Business Overview

A commercial aviary raises exotic birds for resale. A bird breeder also known as an avian breeder, can run a small, backyard aviary with only one breeding pair by themselves, or may operate a multi-million dollar purpose-built aviary with dozens of employees. A commercial aviary can sell retail to individual customers or run a breeding program to sell wholesale to established pet stores.

Who is this business right for?

Due to the requirements of breeding birds, most successful commercial breeders have a lot of experience (and success) raising birds as a hobby before attempting to run an aviary as a business. Operating a commercial aviary requires specific knowledge, time, and enough capital to build and maintain the aviary.

What happens during a typical day at a commercial aviary?

There is always something to do when you raise birds commercially. Breeders constantly need to clean cages and nest boxes, feed and water their birds, act as a nursemaid for new hatchlings, take care of the birds' medical needs, and order supplies. All of these tasks are in additional to the normal day-to-day requirements of running any type of business such as accounting and marketing.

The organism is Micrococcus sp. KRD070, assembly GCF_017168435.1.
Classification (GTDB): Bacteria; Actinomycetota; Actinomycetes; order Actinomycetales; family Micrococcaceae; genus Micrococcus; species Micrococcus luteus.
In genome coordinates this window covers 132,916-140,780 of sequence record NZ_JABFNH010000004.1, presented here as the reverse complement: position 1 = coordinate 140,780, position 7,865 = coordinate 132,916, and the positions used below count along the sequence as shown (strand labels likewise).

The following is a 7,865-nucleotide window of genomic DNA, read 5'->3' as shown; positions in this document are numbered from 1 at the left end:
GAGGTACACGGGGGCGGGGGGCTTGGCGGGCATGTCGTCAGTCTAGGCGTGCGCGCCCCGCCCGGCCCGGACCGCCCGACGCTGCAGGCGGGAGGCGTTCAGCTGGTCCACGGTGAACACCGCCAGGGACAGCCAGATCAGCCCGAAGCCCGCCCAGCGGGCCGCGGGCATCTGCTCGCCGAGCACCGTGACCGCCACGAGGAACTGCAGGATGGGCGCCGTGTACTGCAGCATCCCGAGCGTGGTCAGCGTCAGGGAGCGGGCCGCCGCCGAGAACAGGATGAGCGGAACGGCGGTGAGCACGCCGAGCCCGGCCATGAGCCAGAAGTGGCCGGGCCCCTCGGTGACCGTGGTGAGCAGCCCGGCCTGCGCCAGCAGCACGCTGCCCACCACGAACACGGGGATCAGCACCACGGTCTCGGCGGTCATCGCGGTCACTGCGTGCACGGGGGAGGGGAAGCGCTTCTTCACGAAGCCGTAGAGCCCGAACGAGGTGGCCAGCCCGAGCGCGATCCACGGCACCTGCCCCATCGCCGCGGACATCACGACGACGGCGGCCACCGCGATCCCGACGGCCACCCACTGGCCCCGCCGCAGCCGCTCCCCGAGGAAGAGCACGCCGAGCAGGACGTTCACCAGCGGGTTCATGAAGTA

What is the target market?

Depending on the size of the commercial aviary, the best customers are individuals looking to purchase a bird as a pet or large pet shops looking to buy birds in bulk. While retail customers will pay more for each bird, retail selling requires spending much more on marketing to locate customers.

How does a commercial aviary make money?

A commercial aviary makes money by selling birds to individuals and pet stores.

What is the growth potential for a commercial aviary?

The demand for birds as pets rises and falls, but because keeping a bird is more expensive than caring for other types of pets, the demand for pet birds is currently low. As the economy continues to recover, there should be more of a demand for birds.